CISA Names Top 12 Vulnerabilities for 2021


August 16, 2021


The Cybersecurity & Infrastructure Security Agency (CISA) along side the Australian Cyber Security Center (ACSC), the United Kingdom’s National Cyber Security Center (NCSC), and the Federal Bureau of Investigation (FBI) have named their TOP 30 vulnerabilities (so far) for 2021.

You can find the whole list over at but we’ve reposted the top 12 threats below. They are:

Vendor CVE Type



arbitrary code execution


CVE 2019-11510

arbitrary file reading


CVE 2018-13379

path traversal

F5- Big IP

CVE 2020-5902

remote code execution (RCE)


CVE 2020-15505












CVE 2019-18935







elevation of privilege



elevation of privilege

There’s a LOT of information in regards to the vulnerabilities. The authors of the post go very, very in depth. It’s worth the read if you’ve got a chance. 

There are mitigation recommendations and indicators of compromise included as well. Again, you can read the full article at the link above but we’ve included the pertinent information here.

Mitigations and Indicators of Compromise

One of the most effective best practices to mitigate many vulnerabilities is to update software versions once patches are available and as soon as is practicable. If this is not possible, consider applying temporary workarounds or other mitigations, if provided by the vendor. If an organization is unable to update all software shortly after a patch is released, prioritize implementing patches for CVEs that are already known to be exploited or that would be accessible to the largest number of potential attackers (such as internet-facing systems). This advisory highlights vulnerabilities that should be considered as part of the prioritization process. To further assist remediation, automatic software updates should be enabled whenever possible.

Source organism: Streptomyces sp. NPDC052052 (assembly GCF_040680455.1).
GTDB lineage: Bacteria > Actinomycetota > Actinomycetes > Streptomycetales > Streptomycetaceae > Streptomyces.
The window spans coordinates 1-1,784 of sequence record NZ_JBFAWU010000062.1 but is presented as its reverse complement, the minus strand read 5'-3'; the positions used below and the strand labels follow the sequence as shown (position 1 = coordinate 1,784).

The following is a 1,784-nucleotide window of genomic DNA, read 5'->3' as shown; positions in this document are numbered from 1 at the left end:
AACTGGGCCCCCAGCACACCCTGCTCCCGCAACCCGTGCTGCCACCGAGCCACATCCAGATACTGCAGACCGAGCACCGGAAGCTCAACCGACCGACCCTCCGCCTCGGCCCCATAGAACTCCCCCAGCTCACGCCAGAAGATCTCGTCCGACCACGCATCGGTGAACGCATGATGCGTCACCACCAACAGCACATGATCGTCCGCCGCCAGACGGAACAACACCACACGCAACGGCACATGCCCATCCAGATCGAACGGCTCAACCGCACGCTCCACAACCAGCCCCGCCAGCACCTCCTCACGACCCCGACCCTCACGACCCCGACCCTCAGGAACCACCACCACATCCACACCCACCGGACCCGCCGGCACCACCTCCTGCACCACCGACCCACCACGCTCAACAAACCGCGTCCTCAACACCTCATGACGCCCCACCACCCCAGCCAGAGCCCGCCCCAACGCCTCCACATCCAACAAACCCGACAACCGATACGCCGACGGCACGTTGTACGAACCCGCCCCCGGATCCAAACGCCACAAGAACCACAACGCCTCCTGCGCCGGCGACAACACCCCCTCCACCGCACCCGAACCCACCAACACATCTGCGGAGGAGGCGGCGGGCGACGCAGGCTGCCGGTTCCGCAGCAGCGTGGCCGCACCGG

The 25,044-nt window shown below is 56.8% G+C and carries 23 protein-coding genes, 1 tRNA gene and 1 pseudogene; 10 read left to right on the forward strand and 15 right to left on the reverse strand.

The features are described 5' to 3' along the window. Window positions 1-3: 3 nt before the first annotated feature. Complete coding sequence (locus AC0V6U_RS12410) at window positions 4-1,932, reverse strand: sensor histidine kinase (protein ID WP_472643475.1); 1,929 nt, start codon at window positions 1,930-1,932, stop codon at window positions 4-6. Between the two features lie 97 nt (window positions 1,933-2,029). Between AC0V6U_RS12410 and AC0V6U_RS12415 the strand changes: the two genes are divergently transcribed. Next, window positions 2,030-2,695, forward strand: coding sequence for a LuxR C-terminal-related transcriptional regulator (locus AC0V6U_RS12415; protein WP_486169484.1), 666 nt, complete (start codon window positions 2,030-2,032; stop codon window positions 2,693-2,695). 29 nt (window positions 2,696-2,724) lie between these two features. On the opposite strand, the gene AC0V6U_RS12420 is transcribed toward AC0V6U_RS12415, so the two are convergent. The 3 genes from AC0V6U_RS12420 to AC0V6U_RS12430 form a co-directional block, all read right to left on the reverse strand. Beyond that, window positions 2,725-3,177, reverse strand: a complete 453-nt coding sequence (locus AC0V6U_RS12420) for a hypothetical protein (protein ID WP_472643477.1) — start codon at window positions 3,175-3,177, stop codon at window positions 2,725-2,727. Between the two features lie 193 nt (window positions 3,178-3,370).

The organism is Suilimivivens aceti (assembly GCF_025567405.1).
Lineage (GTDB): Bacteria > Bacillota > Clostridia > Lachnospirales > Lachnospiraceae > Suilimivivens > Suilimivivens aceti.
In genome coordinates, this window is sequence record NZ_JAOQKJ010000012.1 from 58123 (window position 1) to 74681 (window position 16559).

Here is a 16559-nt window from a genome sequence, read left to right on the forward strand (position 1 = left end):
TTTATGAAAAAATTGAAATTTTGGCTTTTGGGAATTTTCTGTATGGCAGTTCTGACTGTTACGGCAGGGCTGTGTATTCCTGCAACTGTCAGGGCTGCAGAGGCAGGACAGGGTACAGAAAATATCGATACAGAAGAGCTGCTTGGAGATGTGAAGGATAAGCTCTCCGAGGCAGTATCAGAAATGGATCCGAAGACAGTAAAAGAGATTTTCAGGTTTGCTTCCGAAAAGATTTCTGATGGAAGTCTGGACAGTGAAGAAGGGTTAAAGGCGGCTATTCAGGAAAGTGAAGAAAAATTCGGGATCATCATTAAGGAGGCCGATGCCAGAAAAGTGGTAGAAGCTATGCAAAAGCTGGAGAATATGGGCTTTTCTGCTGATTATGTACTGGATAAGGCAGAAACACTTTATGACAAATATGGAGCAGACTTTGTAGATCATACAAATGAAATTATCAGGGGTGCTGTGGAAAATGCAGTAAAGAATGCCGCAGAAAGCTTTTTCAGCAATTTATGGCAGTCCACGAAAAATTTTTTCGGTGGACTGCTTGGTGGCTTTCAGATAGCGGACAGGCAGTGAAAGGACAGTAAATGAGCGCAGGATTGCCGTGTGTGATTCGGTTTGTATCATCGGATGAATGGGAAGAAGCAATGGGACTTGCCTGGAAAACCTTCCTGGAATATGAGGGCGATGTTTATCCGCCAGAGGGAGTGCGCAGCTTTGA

Focusing scarce cyber defense resources on patching those vulnerabilities that cyber actors most often use offers the potential of bolstering network security while impeding our adversaries’ operations. For example, nation-state APTs in 2020 extensively relied on a single RCE vulnerability discovered in the Atlassian Crow, a centralized identity management and application (CVE-2019-11580) in its reported operations. A concerted focus on patching this vulnerability could have a relative broad impact by forcing the actors to find alternatives, which may not have the same broad applicability to their target set. 

Additionally, attackers commonly exploit weak authentication processes, particularly in external-facing devices. Organizations should require multi-factor authentication to remotely access networks from external sources, especially for administrator or privileged accounts.

Again, worth the read if you get the chance.

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Carl Keyser is the Content Manager at Integris.

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